The Orient Bambino Open Heart, on the other hand, runs on an F6T22 automatic caliber. The movement is not as hassle-free as a solar quartz one, nor does it provide the same accuracy, but the prestige and possibilities to showcase the caliber’s intricacy are much higher.
As such, this Orient dress watch comes with an appealing open-heart design where the sophistication of an automatic movement is visible through a round cut. That’s one of the characteristics that makes this timepiece so desired among watch enthusiasts.
Compared to Seiko, the Orient also looks more luxurious due to a neat white dial and silver-toned hands and markers. However, the more elegant looks limit its use for casual wear.
Winner: Between the two, the winner is Orient Bambino. The purpose of a dress watch is to complement smart outfits – the more elegant and sophisticated it is, the better. Although the Seiko will do the job just fine, the Orient is still more prestigious with its looks and complicated automatic movement.
Although field watches are not the most prevalent in Orient’s and Seiko’s line-ups, there are still a couple of them that will withstand the strenuous activities during hikes and treks.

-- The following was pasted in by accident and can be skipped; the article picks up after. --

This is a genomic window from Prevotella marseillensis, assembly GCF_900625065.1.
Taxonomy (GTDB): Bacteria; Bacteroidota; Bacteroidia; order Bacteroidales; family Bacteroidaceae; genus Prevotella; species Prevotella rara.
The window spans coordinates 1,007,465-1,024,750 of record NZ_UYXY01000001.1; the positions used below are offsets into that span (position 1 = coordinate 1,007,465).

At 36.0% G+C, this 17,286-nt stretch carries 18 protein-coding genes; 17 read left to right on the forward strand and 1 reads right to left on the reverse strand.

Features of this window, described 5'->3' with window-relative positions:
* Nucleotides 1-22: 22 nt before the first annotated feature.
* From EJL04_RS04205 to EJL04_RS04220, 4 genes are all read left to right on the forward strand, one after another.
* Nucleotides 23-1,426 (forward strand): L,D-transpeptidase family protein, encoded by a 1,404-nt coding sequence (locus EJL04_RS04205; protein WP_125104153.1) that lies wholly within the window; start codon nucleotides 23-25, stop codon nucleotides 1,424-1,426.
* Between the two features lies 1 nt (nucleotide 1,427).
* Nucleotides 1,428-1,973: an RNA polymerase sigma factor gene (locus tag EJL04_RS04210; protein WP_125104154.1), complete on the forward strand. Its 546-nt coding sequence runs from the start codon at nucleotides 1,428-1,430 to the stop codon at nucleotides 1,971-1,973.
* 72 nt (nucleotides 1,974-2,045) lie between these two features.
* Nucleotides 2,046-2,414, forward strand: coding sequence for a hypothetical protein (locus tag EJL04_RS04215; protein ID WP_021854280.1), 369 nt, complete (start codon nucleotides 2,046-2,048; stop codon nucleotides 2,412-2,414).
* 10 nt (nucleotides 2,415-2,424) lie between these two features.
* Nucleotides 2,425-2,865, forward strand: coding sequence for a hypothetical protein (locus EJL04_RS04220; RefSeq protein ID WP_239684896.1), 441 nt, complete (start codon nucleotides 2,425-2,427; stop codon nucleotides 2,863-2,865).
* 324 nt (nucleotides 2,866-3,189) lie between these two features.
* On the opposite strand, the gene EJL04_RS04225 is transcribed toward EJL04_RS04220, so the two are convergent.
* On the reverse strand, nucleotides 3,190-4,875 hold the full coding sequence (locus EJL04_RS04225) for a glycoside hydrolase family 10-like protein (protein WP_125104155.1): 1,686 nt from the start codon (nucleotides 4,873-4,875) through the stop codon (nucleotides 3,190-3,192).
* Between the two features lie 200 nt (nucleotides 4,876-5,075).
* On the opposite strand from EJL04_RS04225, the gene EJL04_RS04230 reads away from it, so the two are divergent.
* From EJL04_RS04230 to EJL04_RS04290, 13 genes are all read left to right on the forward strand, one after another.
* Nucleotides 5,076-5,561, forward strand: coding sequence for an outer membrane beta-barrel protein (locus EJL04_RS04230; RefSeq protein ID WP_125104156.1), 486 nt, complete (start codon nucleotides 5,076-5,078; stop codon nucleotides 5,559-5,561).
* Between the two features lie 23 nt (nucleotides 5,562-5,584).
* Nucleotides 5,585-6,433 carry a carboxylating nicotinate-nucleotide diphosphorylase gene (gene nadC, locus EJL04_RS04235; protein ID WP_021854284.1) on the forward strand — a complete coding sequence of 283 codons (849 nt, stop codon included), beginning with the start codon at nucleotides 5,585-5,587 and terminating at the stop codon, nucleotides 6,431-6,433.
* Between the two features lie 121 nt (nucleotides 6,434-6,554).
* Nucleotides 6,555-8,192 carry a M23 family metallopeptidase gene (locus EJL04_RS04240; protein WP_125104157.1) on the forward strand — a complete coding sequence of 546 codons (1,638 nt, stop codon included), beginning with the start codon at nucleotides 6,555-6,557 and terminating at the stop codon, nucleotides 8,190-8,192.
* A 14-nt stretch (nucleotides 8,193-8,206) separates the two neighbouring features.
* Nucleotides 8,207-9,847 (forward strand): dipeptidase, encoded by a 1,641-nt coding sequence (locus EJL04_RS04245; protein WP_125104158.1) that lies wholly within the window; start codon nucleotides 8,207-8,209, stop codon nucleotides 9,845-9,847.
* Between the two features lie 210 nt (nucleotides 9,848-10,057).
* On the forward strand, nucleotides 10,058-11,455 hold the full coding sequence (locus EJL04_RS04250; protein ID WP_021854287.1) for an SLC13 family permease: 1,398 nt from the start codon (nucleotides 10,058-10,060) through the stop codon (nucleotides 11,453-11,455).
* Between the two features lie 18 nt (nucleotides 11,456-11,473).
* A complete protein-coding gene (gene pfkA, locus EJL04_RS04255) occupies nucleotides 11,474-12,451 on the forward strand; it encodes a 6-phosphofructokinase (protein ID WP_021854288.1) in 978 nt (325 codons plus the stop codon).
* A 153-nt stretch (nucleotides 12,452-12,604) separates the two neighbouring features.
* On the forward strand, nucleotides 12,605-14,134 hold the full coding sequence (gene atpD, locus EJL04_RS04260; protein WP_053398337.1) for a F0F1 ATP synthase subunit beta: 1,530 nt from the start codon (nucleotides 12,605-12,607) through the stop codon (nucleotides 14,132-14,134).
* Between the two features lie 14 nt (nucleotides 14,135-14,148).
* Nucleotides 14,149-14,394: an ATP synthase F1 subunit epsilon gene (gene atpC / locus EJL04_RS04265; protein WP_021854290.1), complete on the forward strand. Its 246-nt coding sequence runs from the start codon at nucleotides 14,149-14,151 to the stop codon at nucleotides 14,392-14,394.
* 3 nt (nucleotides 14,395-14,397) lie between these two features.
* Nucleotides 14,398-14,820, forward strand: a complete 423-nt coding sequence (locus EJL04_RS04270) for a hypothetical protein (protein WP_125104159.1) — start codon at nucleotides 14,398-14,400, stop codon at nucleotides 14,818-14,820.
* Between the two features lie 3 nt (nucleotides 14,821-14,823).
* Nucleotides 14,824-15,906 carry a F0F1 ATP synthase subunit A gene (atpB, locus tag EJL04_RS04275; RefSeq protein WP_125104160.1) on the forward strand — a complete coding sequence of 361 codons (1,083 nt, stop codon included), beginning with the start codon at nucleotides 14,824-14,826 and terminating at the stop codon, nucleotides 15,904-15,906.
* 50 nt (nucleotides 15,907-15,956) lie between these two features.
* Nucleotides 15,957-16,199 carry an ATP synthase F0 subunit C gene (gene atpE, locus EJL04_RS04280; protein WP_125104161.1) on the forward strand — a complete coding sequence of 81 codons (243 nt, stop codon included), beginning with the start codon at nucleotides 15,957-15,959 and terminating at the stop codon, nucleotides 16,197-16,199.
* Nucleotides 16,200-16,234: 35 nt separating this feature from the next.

Orient Flight Green Field Watch
Case size: 42mm
Seiko Field Watch SNE331
Case size: 43mm
Movement: solar quartz
As the convenience of wearing is an essential prerequisite for a genuine field watch, the Orient Flight Green Dial timepiece comes in a decent size at 42mm and features a fabric strap. The easy-to-read dial has a straightforward setup and features lume-filled hands for better readability in the dark.
The watch looks outdoorsy with its grey PVD-coated case and army-green strap. It’s also accurate and quite sturdy for employing a quartz movement and scratch-resistant mineral crystal.
However, compared to the Orient watches with automatic calibers, the price of this quartz ticker may seem a bit hefty.
The Seiko SNE331, on the other hand, seems to justify its value. First off, it is powered solely by light and can hold a charge for up to ten months when fully charged. Solar technology is more valuable in a field watch than, for example, a dress piece.
Secondly, the Seiko has better water resistance at 100m (330ft). Also, you can expect great luminosity from the watch hands.
In terms of appearance, the timepiece is similar to the Orient piece – it has an easy-to-read black dial, dark ion-plated 43mm stainless steel case, and army-style khaki nylon strap.
Winner: Seiko. Leaving out people’s visual preferences, Seiko outclasses Orient in terms of features, convenience, and quality. For approximately the same amount of money, you’ll get a whole lot more than you would with an Orient field watch.
The next category is for those appreciating the sportier look of a timepiece. The two chronograph watches we have here come with similar styling and design.
Orient Sporty Chronograph
Case size: 43mm
Chronograph: 1 sec to 30min